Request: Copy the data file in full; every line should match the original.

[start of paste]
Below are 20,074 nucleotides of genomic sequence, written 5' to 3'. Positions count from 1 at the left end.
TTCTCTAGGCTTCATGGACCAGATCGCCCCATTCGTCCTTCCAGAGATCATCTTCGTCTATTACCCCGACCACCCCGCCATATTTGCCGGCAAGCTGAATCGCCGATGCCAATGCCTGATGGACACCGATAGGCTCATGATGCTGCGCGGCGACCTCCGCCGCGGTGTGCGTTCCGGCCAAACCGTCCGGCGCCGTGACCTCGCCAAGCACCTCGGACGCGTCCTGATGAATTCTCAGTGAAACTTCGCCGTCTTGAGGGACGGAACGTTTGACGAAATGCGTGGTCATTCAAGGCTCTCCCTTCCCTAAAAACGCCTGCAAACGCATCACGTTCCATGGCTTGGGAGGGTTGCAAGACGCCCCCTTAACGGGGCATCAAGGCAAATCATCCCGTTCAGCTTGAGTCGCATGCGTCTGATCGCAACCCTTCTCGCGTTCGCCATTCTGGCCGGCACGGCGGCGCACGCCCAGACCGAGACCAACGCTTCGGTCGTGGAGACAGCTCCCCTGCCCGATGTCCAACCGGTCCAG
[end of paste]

Below are 20,074 nucleotides of genomic sequence, written 5' to 3'. Positions count from 1 at the left end.
TTCTCTAGGCTTCATGGACCAGATCGCCCCATTCGTCCTTCCAGAGATCATCTTCGTCTATTACCCCGACCACCCCGCCATATTTGCCGGCAAGCTGAATCGCCGATGCCAATGCCTGATGGACACCGATAGGCTCATGATGCTGCGCGGCGACCTCCGCCGCGGTGTGCGTTCCGGCCAAACCGTCCGGCGCCGTGACCTCGCCAAGCACCTCGGACGCGTCCTGATGAATTCTCAGTGAAACTTCGCCGTCTTGAGGGACGGAACGTTTGACGAAATGCGTGGTCATTCAAGGCTCTCCCTTCCCTAAAAACGCCTGCAAACGCATCACGTTCCATGGCTTGGGAGGGTTGCAAGACGCCCCCTTAACGGGGCATCAAGGCAAATCATCCCGTTCAGCTTGAGTCGCATGCGTCTGATCGCAACCCTTCTCGCGTTCGCCATTCTGGCCGGCACGGCGGCGCACGCCCAGACCGAGACCAACGCTTCGGTCGTGGAGACAGCTCCCCTGCCCGATGTCCAACCGGTCCAG